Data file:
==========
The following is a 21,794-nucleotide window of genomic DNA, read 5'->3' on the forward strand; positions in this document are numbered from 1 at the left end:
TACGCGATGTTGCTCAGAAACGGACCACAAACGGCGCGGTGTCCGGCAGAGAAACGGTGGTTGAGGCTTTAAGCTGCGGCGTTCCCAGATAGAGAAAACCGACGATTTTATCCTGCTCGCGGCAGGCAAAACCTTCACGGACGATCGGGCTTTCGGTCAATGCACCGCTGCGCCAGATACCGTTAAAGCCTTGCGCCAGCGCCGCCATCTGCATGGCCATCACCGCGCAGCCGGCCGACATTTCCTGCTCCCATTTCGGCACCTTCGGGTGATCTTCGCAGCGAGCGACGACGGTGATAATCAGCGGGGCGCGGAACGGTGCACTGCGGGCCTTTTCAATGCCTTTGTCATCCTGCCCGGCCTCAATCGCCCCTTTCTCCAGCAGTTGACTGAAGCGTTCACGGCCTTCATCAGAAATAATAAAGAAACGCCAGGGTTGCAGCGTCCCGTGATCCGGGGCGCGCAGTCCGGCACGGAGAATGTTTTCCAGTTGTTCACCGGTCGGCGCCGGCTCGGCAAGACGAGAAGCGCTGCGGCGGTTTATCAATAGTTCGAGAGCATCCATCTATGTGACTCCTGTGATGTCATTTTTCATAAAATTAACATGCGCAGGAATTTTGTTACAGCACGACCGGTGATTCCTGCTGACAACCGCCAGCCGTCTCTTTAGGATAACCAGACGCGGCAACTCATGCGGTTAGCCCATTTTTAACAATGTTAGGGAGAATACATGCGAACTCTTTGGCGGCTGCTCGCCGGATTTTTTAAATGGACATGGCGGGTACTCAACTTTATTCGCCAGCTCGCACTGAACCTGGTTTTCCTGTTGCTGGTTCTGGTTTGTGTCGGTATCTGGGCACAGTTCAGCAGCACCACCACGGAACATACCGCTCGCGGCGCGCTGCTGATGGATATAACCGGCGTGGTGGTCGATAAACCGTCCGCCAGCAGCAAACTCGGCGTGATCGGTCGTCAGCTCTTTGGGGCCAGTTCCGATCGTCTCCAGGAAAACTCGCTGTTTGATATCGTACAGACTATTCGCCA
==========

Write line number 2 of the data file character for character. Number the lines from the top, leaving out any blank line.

TACGCGATGTTGCTCAGAAACGGACCACAAACGGCGCGGTGTCCGGCAGAGAAACGGTGGTTGAGGCTTTAAGCTGCGGCGTTCCCAGATAGAGAAAACCGACGATTTTATCCTGCTCGCGGCAGGCAAAACCTTCACGGACGATCGGGCTTTCGGTCAATGCACCGCTGCGCCAGATACCGTTAAAGCCTTGCGCCAGCGCCGCCATCTGCATGGCCATCACCGCGCAGCCGGCCGACATTTCCTGCTCCCATTTCGGCACCTTCGGGTGATCTTCGCAGCGAGCGACGACGGTGATAATCAGCGGGGCGCGGAACGGTGCACTGCGGGCCTTTTCAATGCCTTTGTCATCCTGCCCGGCCTCAATCGCCCCTTTCTCCAGCAGTTGACTGAAGCGTTCACGGCCTTCATCAGAAATAATAAAGAAACGCCAGGGTTGCAGCGTCCCGTGATCCGGGGCGCGCAGTCCGGCACGGAGAATGTTTTCCAGTTGTTCACCGGTCGGCGCCGGCTCGGCAAGACGAGAAGCGCTGCGGCGGTTTATCAATAGTTCGAGAGCATCCATCTATGTGACTCCTGTGATGTCATTTTTCATAAAATTAACATGCGCAGGAATTTTGTTACAGCACGACCGGTGATTCCTGCTGACAACCGCCAGCCGTCTCTTTAGGATAACCAGACGCGGCAACTCATGCGGTTAGCCCATTTTTAACAATGTTAGGGAGAATACATGCGAACTCTTTGGCGGCTGCTCGCCGGATTTTTTAAATGGACATGGCGGGTACTCAACTTTATTCGCCAGCTCGCACTGAACCTGGTTTTCCTGTTGCTGGTTCTGGTTTGTGTCGGTATCTGGGCACAGTTCAGCAGCACCACCACGGAACATACCGCTCGCGGCGCGCTGCTGATGGATATAACCGGCGTGGTGGTCGATAAACCGTCCGCCAGCAGCAAACTCGGCGTGATCGGTCGTCAGCTCTTTGGGGCCAGTTCCGATCGTCTCCAGGAAAACTCGCTGTTTGATATCGTACAGACTATTCGCCA